What can public authorities charge? Well, if they estimate that providing the information will cost more than ‘the acceptable limit’  (currently £600 in central government or £450 for all other authorities),  then they have a choice of either refusing to provide the information (in line with s.12 of the Act) or charging the full estimated cost. In estimating the cost, they can only consider the time and money it would take to:

  • determine if they hold the information;
  • locate the information;
  • retrieve the information; and/or
  • extract the information from a document containing it.

They can’t include redaction or time spent considering exemptions in their estimate of the cost. In estimating the cost, they have to calculate staff time on the basis of £25 an hour – the regulations stipulate this. This figure, of course, appears to be the basis of one of the colleges’ confusion. It’s also the basis of the rule of thumb that public authorities (outside of central government) operate of the ‘time limit’ for FOI being 18 hours (£450/£25=18). (It’s obviously 24 hours in central government – £600/£25=24).

They are allowed to charge  ‘disbursements’ for things like photocopying, paper, CD-ROMs etc. for any request. This right is very rarely exercised in my experience, but may be on the rise in the current climate.

The Environmental Information Regulations (EIR) are subtly different, but in effect, largely the same. Charges can be made, but case law has made clear that this is really only for disbursements again (photocopying, printing, etc). There is no direct  s.12 equivalent allowing refusal on grounds of cost, but often authorities will argue that the exception (the EIR term for an exemption) for requests which are ‘manifestly unreasonable’, can be used to refuse requests which will be expensive to comply with.  DEFRA’s guidance and case law appear to support this.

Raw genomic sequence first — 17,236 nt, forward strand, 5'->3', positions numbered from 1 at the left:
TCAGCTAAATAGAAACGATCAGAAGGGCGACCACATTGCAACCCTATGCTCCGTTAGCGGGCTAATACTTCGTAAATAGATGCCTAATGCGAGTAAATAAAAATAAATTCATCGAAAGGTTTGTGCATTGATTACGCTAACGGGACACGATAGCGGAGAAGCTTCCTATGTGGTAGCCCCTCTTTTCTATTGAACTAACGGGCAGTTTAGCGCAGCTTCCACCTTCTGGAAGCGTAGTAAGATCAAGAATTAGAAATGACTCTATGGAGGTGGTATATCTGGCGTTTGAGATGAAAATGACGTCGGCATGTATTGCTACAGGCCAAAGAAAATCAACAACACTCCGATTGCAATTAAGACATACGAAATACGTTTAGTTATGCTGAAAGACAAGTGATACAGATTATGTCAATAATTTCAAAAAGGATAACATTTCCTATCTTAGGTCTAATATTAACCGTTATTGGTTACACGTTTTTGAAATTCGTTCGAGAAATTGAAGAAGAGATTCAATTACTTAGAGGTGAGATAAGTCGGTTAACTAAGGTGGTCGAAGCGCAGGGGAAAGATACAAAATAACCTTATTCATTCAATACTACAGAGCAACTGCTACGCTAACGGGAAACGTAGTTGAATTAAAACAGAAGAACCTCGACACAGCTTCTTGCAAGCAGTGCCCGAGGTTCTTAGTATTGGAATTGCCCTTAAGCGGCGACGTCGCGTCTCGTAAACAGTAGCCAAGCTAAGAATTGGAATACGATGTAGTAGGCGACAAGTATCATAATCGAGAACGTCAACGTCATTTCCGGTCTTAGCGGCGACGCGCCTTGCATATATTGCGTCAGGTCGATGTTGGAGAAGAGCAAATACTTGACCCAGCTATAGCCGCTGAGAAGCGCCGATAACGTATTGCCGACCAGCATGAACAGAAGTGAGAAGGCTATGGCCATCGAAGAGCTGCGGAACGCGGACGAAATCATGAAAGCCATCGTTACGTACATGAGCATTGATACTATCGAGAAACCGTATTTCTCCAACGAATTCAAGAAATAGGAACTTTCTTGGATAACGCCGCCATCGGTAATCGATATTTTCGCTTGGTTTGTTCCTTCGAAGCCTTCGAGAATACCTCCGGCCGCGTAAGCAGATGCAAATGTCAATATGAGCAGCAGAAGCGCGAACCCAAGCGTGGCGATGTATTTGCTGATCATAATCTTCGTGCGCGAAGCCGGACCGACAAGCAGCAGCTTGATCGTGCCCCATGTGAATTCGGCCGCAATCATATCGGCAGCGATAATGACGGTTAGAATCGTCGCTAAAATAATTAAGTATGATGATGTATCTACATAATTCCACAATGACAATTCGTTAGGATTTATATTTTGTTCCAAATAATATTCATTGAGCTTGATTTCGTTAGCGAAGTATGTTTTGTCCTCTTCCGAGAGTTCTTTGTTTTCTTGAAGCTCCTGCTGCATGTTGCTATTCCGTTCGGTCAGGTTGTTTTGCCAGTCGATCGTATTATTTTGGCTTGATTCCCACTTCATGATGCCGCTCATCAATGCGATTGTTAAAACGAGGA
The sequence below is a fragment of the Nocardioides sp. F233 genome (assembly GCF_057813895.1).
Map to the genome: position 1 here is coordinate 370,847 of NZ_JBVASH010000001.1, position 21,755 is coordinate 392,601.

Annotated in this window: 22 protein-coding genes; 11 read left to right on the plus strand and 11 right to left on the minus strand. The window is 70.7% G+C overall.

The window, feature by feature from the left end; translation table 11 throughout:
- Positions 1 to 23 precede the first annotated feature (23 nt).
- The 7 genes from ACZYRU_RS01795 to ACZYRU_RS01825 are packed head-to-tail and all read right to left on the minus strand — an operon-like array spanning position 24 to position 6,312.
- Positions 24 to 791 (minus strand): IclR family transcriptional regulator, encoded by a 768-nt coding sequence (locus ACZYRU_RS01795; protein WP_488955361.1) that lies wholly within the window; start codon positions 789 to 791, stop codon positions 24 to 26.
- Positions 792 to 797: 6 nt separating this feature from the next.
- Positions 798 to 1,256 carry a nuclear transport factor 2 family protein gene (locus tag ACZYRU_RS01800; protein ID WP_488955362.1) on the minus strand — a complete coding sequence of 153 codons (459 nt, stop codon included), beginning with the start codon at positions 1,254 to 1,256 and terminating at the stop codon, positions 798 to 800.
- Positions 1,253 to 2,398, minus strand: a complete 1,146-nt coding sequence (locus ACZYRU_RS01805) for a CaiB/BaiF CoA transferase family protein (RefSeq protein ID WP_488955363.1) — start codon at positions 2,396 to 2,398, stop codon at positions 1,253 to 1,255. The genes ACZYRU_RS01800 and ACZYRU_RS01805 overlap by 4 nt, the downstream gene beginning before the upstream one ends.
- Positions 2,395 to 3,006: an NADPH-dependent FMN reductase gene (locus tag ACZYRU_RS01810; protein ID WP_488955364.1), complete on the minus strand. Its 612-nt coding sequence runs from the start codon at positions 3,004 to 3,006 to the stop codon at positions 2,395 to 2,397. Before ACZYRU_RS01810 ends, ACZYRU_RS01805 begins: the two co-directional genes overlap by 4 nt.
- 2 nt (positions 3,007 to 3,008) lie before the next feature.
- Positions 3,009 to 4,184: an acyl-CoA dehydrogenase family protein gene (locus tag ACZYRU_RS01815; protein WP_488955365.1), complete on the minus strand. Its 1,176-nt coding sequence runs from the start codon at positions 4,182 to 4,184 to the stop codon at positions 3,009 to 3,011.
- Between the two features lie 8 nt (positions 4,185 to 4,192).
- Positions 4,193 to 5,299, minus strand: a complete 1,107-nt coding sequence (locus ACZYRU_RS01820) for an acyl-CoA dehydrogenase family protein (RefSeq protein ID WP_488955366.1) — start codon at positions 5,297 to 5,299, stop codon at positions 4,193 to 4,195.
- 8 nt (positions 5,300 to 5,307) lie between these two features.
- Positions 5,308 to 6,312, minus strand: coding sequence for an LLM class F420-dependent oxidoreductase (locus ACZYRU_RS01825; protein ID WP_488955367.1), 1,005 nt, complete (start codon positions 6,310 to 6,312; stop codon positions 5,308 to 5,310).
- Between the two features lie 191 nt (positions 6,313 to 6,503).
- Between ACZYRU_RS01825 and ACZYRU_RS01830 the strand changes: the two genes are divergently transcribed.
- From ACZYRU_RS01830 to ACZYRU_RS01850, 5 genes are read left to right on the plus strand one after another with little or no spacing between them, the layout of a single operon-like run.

In summary, public authorities cannot charge a standard fee for FOI or EIR requests – they can only charge for disbursements or for requests which cost more than the ‘acceptable limit’ (£600 for central government; £450 for all other public authorities). At least, that’s the situation at present – it remains to be seen whether the outcome of the Government’s post-legislative review of FOI will be changes to the charging arrangements for requests.